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Not a revolver, but buy far and away the crustiest gun I own:

1914 US Springfield Armory 1911. Caught while fishing in a lake in 1962.



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Old January 10, 2014, 09:47 AM   #10
Mike Irwin
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This is a surprisingly interesting thread, so I'm going to call an audible and make it a general handguns thread for showing all of your rustbuckets...
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Old January 10, 2014, 11:57 AM   #11
Martowski
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These pictures and the stories behind them are amazing. I especially enjoy the old cap and ball revolver plowed up by jbar4ranch's grandfather, and the 1911 caught while fishing in a lake.

Makes you wonder how those firearms got to the places they were found.
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Old January 10, 2014, 12:45 PM   #12
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I grabbed up and NORINCO 213 a few days ago. It looked not so good with the beginning to brown look.

I cleaned it up, shot it and dang the thing looks almost new now. I think the Chinese used some good steel in the production of these banned pistols.
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Old January 10, 2014, 01:04 PM   #13
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Okay, I'll play...

Mine wasn't as beat up as the ones above. The before images don't do the rust and pitting justice. It was one sick puppy, but mechanically sound.

Before...





After Fords restored it...



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Old January 10, 2014, 01:11 PM   #14
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No longer mine, but this was dug up in a field in either Kentucky or Tennessee; I forget which. The person who bought if from me made a video of his successful effort to fully restore it to shooting condition. http://www.youtube.com/watch?v=B28_VN8Q6YE [IMG][/IMG]

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Old January 10, 2014, 10:32 PM   #15
bedbugbilly
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Great thread - I'm really enjoying the photos and stories!


highpower3006 - that 45 was certainly a great "catch". I'm sure you'd love to know the history of it. Do you suppose that just "fell overboard" or was possibly "thrown" after being used in a crime?
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Old January 10, 2014, 10:59 PM   #16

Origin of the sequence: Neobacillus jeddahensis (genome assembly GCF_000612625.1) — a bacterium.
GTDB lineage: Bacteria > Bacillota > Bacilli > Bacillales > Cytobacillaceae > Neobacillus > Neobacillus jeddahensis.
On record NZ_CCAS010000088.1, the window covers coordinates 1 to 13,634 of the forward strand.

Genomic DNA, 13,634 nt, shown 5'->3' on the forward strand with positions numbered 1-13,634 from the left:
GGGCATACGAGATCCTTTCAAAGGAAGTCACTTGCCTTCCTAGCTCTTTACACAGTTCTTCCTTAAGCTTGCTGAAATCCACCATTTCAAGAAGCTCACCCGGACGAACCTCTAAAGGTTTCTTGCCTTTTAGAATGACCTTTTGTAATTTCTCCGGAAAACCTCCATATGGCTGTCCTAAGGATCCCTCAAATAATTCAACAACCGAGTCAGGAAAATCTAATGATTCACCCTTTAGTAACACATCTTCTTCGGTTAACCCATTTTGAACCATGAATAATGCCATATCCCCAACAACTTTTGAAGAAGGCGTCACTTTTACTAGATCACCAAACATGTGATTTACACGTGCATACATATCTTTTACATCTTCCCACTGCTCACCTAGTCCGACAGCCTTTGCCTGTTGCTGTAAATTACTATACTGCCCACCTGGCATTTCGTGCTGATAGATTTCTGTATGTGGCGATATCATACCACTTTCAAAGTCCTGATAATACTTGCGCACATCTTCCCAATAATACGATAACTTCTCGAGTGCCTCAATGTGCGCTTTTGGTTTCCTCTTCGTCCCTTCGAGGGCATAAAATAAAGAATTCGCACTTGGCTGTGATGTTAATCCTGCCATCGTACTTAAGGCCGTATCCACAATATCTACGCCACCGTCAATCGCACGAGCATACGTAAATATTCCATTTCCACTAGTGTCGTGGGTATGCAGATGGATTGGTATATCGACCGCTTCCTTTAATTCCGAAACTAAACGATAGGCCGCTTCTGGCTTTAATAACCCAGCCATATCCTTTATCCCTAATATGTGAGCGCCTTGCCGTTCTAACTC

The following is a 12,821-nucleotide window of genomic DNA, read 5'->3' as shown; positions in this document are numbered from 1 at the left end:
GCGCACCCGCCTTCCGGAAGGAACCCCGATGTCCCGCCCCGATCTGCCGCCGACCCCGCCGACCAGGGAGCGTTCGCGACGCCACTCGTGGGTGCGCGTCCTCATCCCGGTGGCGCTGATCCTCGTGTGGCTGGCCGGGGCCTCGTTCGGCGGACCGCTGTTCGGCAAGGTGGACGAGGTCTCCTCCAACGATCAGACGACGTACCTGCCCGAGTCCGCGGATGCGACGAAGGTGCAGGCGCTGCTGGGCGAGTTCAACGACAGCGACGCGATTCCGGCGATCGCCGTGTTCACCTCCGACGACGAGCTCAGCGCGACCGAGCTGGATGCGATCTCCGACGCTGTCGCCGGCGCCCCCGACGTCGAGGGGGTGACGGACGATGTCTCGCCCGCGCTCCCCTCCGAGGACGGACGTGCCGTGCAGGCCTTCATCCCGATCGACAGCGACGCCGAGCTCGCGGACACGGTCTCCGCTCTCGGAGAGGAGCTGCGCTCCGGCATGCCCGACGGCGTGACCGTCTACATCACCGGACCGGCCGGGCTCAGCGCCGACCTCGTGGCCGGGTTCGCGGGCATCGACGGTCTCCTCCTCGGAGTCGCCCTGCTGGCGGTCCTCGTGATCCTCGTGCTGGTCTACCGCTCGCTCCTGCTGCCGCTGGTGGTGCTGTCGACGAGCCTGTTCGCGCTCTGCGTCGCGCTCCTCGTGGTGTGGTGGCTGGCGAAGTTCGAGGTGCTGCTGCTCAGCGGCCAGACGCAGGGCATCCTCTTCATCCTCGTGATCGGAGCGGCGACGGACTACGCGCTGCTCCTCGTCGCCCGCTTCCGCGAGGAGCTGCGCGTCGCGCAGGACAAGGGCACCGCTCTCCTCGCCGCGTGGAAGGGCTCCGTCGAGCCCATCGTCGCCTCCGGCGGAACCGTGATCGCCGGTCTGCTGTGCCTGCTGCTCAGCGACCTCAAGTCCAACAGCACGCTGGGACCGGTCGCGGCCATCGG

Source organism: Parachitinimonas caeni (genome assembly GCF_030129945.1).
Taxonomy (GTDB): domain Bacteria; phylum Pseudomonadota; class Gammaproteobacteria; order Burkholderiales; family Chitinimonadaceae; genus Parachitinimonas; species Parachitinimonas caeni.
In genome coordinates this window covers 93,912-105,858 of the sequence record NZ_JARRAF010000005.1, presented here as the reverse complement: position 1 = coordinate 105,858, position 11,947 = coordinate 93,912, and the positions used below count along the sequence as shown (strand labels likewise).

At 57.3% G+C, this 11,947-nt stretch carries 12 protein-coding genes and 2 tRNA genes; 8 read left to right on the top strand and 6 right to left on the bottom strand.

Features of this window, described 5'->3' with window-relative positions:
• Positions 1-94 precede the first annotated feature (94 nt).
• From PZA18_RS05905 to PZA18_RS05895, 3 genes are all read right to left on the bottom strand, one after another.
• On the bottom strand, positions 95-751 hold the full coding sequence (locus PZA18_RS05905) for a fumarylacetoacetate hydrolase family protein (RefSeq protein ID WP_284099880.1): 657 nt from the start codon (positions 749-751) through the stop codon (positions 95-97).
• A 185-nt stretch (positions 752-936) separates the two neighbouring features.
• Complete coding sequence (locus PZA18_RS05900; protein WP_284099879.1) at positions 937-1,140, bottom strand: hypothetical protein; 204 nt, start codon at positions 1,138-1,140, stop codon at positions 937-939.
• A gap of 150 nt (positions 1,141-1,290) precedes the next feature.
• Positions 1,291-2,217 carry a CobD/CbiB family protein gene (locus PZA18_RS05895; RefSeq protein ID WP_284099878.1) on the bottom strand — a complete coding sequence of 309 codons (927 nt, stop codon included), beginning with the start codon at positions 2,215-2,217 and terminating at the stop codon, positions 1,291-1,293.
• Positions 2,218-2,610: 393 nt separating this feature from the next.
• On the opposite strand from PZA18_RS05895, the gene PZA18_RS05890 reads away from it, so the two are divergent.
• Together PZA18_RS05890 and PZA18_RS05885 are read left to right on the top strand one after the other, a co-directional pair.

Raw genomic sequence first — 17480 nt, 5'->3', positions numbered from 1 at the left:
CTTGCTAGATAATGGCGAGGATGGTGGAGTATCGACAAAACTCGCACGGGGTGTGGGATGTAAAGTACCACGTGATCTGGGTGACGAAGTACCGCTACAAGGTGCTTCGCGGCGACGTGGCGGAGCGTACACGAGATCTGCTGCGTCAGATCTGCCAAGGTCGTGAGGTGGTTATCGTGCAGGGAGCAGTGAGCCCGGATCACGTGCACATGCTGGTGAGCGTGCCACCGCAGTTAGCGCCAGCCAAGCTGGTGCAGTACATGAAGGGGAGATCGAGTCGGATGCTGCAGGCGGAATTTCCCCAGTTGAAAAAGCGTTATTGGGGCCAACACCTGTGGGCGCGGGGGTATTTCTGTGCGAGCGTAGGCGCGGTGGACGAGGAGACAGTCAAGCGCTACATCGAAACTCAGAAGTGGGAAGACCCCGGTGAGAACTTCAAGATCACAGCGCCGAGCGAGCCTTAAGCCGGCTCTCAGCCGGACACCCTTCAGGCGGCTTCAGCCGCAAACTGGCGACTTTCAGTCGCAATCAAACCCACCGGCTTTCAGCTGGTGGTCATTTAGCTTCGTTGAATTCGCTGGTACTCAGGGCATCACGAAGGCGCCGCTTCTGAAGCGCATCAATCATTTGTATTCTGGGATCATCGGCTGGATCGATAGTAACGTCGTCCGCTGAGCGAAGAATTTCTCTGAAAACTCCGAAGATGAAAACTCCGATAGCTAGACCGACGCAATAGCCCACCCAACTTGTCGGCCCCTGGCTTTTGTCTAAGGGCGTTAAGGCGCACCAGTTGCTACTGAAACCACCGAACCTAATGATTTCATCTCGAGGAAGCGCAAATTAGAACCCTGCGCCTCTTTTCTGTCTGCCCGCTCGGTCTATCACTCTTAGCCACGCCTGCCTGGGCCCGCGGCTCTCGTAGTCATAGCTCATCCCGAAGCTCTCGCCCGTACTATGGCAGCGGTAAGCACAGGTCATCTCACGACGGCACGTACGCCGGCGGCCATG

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Quote:
highpower3006 - that 45 was certainly a great "catch". I'm sure you'd love to know the history of it. Do you suppose that just "fell overboard" or was possibly "thrown" after being used in a crime?
I bought it off of the fellow that fished it out. At first he thought he had a big catfish, they don't fight, just drag along the bottom. Obviously, it had been in the water for years, so it is very unlikely that there is any way to trace it at this late date. It did have a full magazine in it, so I am inclined to think that it fell overboard, rather than something more nefarious.
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Old January 14, 2014, 01:59 PM   #17
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Don't let anyone tell you stainless steel can't rust......
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Old January 14, 2014, 07:39 PM   #18
mete
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Stainless steel can certainly rust and corrode !!
That problem of rust under the grips can be eliminated. Moisture is drawn under the grips from capillary action .Clean the grip frame , apply RIG grease or a silicone grease to fill the space , then replace the grips.
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Old January 14, 2014, 11:07 PM   #19
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texagun, what did they do, leave that poor revolver on a boat on the ocean?

I have a couple of C96 Broomhandles that came out of China. When I got them they had a fine coating of rust. A bit of cleaning revealed guns with zero finish and some pitting



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Old January 15, 2014, 08:19 PM   #20